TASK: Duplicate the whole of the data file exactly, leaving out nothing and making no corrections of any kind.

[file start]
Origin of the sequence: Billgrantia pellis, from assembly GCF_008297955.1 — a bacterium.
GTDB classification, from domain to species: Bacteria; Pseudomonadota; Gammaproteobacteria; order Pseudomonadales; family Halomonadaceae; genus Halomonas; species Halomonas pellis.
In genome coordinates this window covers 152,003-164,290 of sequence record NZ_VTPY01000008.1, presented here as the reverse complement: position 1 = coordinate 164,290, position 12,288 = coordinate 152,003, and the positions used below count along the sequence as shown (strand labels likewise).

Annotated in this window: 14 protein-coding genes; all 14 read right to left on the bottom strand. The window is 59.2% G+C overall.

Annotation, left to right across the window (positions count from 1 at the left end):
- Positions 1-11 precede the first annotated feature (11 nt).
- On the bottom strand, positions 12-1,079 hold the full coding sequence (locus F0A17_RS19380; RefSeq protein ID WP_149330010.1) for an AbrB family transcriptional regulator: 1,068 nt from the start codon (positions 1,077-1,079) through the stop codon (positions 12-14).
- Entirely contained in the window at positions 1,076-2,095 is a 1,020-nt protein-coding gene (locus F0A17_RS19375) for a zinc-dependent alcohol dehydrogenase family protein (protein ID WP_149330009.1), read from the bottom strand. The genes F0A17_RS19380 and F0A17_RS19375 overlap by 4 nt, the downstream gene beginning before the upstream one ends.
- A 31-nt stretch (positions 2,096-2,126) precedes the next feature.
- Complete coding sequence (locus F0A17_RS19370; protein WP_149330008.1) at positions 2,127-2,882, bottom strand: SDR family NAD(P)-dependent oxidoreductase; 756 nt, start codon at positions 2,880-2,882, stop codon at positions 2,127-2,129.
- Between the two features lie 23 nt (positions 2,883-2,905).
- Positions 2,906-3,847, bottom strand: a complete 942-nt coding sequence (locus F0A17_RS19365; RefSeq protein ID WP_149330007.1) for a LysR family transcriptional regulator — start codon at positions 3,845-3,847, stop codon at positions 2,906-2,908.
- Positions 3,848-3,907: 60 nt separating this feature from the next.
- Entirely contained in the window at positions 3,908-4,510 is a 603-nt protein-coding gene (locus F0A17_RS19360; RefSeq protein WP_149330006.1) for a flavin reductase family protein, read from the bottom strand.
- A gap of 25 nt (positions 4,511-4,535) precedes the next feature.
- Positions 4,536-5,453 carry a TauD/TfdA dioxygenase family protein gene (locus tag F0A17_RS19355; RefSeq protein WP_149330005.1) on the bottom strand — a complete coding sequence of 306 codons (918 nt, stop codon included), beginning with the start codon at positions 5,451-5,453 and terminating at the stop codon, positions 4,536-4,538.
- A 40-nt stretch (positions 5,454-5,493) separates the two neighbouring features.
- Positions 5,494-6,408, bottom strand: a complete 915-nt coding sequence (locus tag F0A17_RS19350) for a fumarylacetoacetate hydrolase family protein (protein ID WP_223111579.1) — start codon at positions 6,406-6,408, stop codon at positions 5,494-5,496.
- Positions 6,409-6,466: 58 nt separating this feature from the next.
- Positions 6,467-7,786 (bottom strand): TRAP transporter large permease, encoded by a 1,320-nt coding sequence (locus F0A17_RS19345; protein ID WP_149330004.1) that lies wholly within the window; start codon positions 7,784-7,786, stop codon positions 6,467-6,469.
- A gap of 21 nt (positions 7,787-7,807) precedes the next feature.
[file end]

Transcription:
Origin of the sequence: Billgrantia pellis, from assembly GCF_008297955.1 — a bacterium.
GTDB classification, from domain to species: Bacteria; Pseudomonadota; Gammaproteobacteria; order Pseudomonadales; family Halomonadaceae; genus Halomonas; species Halomonas pellis.
In genome coordinates this window covers 152,003-164,290 of sequence record NZ_VTPY01000008.1, presented here as the reverse complement: position 1 = coordinate 164,290, position 12,288 = coordinate 152,003, and the positions used below count along the sequence as shown (strand labels likewise).

Annotated in this window: 14 protein-coding genes; all 14 read right to left on the bottom strand. The window is 59.2% G+C overall.

Annotation, left to right across the window (positions count from 1 at the left end):
- Positions 1-11 precede the first annotated feature (11 nt).
- On the bottom strand, positions 12-1,079 hold the full coding sequence (locus F0A17_RS19380; RefSeq protein ID WP_149330010.1) for an AbrB family transcriptional regulator: 1,068 nt from the start codon (positions 1,077-1,079) through the stop codon (positions 12-14).
- Entirely contained in the window at positions 1,076-2,095 is a 1,020-nt protein-coding gene (locus F0A17_RS19375) for a zinc-dependent alcohol dehydrogenase family protein (protein ID WP_149330009.1), read from the bottom strand. The genes F0A17_RS19380 and F0A17_RS19375 overlap by 4 nt, the downstream gene beginning before the upstream one ends.
- A 31-nt stretch (positions 2,096-2,126) precedes the next feature.
- Complete coding sequence (locus F0A17_RS19370; protein WP_149330008.1) at positions 2,127-2,882, bottom strand: SDR family NAD(P)-dependent oxidoreductase; 756 nt, start codon at positions 2,880-2,882, stop codon at positions 2,127-2,129.
- Between the two features lie 23 nt (positions 2,883-2,905).
- Positions 2,906-3,847, bottom strand: a complete 942-nt coding sequence (locus F0A17_RS19365; RefSeq protein ID WP_149330007.1) for a LysR family transcriptional regulator — start codon at positions 3,845-3,847, stop codon at positions 2,906-2,908.
- Positions 3,848-3,907: 60 nt separating this feature from the next.
- Entirely contained in the window at positions 3,908-4,510 is a 603-nt protein-coding gene (locus F0A17_RS19360; RefSeq protein WP_149330006.1) for a flavin reductase family protein, read from the bottom strand.
- A gap of 25 nt (positions 4,511-4,535) precedes the next feature.
- Positions 4,536-5,453 carry a TauD/TfdA dioxygenase family protein gene (locus tag F0A17_RS19355; RefSeq protein WP_149330005.1) on the bottom strand — a complete coding sequence of 306 codons (918 nt, stop codon included), beginning with the start codon at positions 5,451-5,453 and terminating at the stop codon, positions 4,536-4,538.
- A 40-nt stretch (positions 5,454-5,493) separates the two neighbouring features.
- Positions 5,494-6,408, bottom strand: a complete 915-nt coding sequence (locus tag F0A17_RS19350) for a fumarylacetoacetate hydrolase family protein (protein ID WP_223111579.1) — start codon at positions 6,406-6,408, stop codon at positions 5,494-5,496.
- Positions 6,409-6,466: 58 nt separating this feature from the next.
- Positions 6,467-7,786 (bottom strand): TRAP transporter large permease, encoded by a 1,320-nt coding sequence (locus F0A17_RS19345; protein ID WP_149330004.1) that lies wholly within the window; start codon positions 7,784-7,786, stop codon positions 6,467-6,469.
- A gap of 21 nt (positions 7,787-7,807) precedes the next feature.